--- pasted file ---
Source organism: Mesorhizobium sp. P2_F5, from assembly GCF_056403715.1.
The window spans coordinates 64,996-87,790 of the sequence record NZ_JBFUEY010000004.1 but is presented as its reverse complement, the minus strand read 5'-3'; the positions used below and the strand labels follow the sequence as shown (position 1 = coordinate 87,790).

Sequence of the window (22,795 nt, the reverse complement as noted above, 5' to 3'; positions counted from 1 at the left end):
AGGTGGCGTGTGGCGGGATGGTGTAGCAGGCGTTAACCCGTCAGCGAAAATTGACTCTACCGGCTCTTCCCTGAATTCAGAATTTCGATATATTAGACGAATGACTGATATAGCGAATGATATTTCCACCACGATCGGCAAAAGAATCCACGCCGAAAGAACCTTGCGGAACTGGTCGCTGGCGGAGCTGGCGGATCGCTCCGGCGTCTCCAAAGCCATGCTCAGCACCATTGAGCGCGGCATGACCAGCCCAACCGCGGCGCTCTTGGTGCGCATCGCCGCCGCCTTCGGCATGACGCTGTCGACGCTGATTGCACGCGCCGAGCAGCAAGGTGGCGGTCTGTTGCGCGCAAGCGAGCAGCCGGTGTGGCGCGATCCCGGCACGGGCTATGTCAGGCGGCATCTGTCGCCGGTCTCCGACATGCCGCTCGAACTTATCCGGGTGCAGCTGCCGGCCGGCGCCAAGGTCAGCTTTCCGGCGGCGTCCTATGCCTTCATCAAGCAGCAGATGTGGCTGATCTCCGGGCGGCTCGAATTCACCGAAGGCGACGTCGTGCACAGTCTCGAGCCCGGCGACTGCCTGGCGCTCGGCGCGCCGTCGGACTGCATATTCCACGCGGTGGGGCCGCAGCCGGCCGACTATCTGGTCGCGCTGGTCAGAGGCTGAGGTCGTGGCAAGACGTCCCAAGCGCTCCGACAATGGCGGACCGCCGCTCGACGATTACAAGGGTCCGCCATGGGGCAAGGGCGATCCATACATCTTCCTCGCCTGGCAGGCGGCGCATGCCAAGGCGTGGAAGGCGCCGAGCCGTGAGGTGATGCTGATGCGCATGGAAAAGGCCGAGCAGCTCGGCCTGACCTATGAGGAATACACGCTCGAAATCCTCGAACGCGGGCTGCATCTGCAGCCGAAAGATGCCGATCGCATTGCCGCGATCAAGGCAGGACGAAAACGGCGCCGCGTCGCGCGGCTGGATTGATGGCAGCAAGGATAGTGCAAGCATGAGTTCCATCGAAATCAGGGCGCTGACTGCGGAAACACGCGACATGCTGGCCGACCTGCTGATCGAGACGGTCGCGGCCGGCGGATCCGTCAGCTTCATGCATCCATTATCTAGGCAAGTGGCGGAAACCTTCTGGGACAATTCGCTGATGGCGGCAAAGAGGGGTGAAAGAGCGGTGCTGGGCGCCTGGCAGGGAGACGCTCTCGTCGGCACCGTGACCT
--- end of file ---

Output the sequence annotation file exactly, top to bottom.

Source organism: Mesorhizobium sp. P2_F5, from assembly GCF_056403715.1.
The window spans coordinates 64,996-87,790 of the sequence record NZ_JBFUEY010000004.1 but is presented as its reverse complement, the minus strand read 5'-3'; the positions used below and the strand labels follow the sequence as shown (position 1 = coordinate 87,790).

Sequence of the window (22,795 nt, the reverse complement as noted above, 5' to 3'; positions counted from 1 at the left end):
AGGTGGCGTGTGGCGGGATGGTGTAGCAGGCGTTAACCCGTCAGCGAAAATTGACTCTACCGGCTCTTCCCTGAATTCAGAATTTCGATATATTAGACGAATGACTGATATAGCGAATGATATTTCCACCACGATCGGCAAAAGAATCCACGCCGAAAGAACCTTGCGGAACTGGTCGCTGGCGGAGCTGGCGGATCGCTCCGGCGTCTCCAAAGCCATGCTCAGCACCATTGAGCGCGGCATGACCAGCCCAACCGCGGCGCTCTTGGTGCGCATCGCCGCCGCCTTCGGCATGACGCTGTCGACGCTGATTGCACGCGCCGAGCAGCAAGGTGGCGGTCTGTTGCGCGCAAGCGAGCAGCCGGTGTGGCGCGATCCCGGCACGGGCTATGTCAGGCGGCATCTGTCGCCGGTCTCCGACATGCCGCTCGAACTTATCCGGGTGCAGCTGCCGGCCGGCGCCAAGGTCAGCTTTCCGGCGGCGTCCTATGCCTTCATCAAGCAGCAGATGTGGCTGATCTCCGGGCGGCTCGAATTCACCGAAGGCGACGTCGTGCACAGTCTCGAGCCCGGCGACTGCCTGGCGCTCGGCGCGCCGTCGGACTGCATATTCCACGCGGTGGGGCCGCAGCCGGCCGACTATCTGGTCGCGCTGGTCAGAGGCTGAGGTCGTGGCAAGACGTCCCAAGCGCTCCGACAATGGCGGACCGCCGCTCGACGATTACAAGGGTCCGCCATGGGGCAAGGGCGATCCATACATCTTCCTCGCCTGGCAGGCGGCGCATGCCAAGGCGTGGAAGGCGCCGAGCCGTGAGGTGATGCTGATGCGCATGGAAAAGGCCGAGCAGCTCGGCCTGACCTATGAGGAATACACGCTCGAAATCCTCGAACGCGGGCTGCATCTGCAGCCGAAAGATGCCGATCGCATTGCCGCGATCAAGGCAGGACGAAAACGGCGCCGCGTCGCGCGGCTGGATTGATGGCAGCAAGGATAGTGCAAGCATGAGTTCCATCGAAATCAGGGCGCTGACTGCGGAAACACGCGACATGCTGGCCGACCTGCTGATCGAGACGGTCGCGGCCGGCGGATCCGTCAGCTTCATGCATCCATTATCTAGGCAAGTGGCGGAAACCTTCTGGGACAATTCGCTGATGGCGGCAAAGAGGGGTGAAAGAGCGGTGCTGGGCGCCTGGCAGGGAGACGCTCTCGTCGGCACCGTGACCT